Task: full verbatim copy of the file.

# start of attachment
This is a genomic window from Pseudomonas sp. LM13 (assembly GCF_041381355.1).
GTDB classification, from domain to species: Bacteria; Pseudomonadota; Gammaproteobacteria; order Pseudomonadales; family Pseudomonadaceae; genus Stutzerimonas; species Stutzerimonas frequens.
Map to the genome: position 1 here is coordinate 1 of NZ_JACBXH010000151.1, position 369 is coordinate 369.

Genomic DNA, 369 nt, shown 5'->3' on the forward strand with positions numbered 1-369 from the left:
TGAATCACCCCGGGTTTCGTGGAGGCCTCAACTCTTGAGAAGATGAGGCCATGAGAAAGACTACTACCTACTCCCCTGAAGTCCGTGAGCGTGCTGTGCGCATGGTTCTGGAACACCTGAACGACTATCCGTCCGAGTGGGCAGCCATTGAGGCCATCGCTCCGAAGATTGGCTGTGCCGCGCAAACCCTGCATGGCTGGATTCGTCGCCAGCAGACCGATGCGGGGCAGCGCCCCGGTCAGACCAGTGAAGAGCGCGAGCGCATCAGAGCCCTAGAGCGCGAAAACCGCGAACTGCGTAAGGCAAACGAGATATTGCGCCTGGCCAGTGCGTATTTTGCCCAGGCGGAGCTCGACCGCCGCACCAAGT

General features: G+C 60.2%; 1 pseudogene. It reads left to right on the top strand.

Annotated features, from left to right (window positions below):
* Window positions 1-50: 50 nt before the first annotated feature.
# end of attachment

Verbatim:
This is a genomic window from Pseudomonas sp. LM13 (assembly GCF_041381355.1).
GTDB classification, from domain to species: Bacteria; Pseudomonadota; Gammaproteobacteria; order Pseudomonadales; family Pseudomonadaceae; genus Stutzerimonas; species Stutzerimonas frequens.
Map to the genome: position 1 here is coordinate 1 of NZ_JACBXH010000151.1, position 369 is coordinate 369.

Genomic DNA, 369 nt, shown 5'->3' on the forward strand with positions numbered 1-369 from the left:
TGAATCACCCCGGGTTTCGTGGAGGCCTCAACTCTTGAGAAGATGAGGCCATGAGAAAGACTACTACCTACTCCCCTGAAGTCCGTGAGCGTGCTGTGCGCATGGTTCTGGAACACCTGAACGACTATCCGTCCGAGTGGGCAGCCATTGAGGCCATCGCTCCGAAGATTGGCTGTGCCGCGCAAACCCTGCATGGCTGGATTCGTCGCCAGCAGACCGATGCGGGGCAGCGCCCCGGTCAGACCAGTGAAGAGCGCGAGCGCATCAGAGCCCTAGAGCGCGAAAACCGCGAACTGCGTAAGGCAAACGAGATATTGCGCCTGGCCAGTGCGTATTTTGCCCAGGCGGAGCTCGACCGCCGCACCAAGT

General features: G+C 60.2%; 1 pseudogene. It reads left to right on the top strand.

Annotated features, from left to right (window positions below):
* Window positions 1-50: 50 nt before the first annotated feature.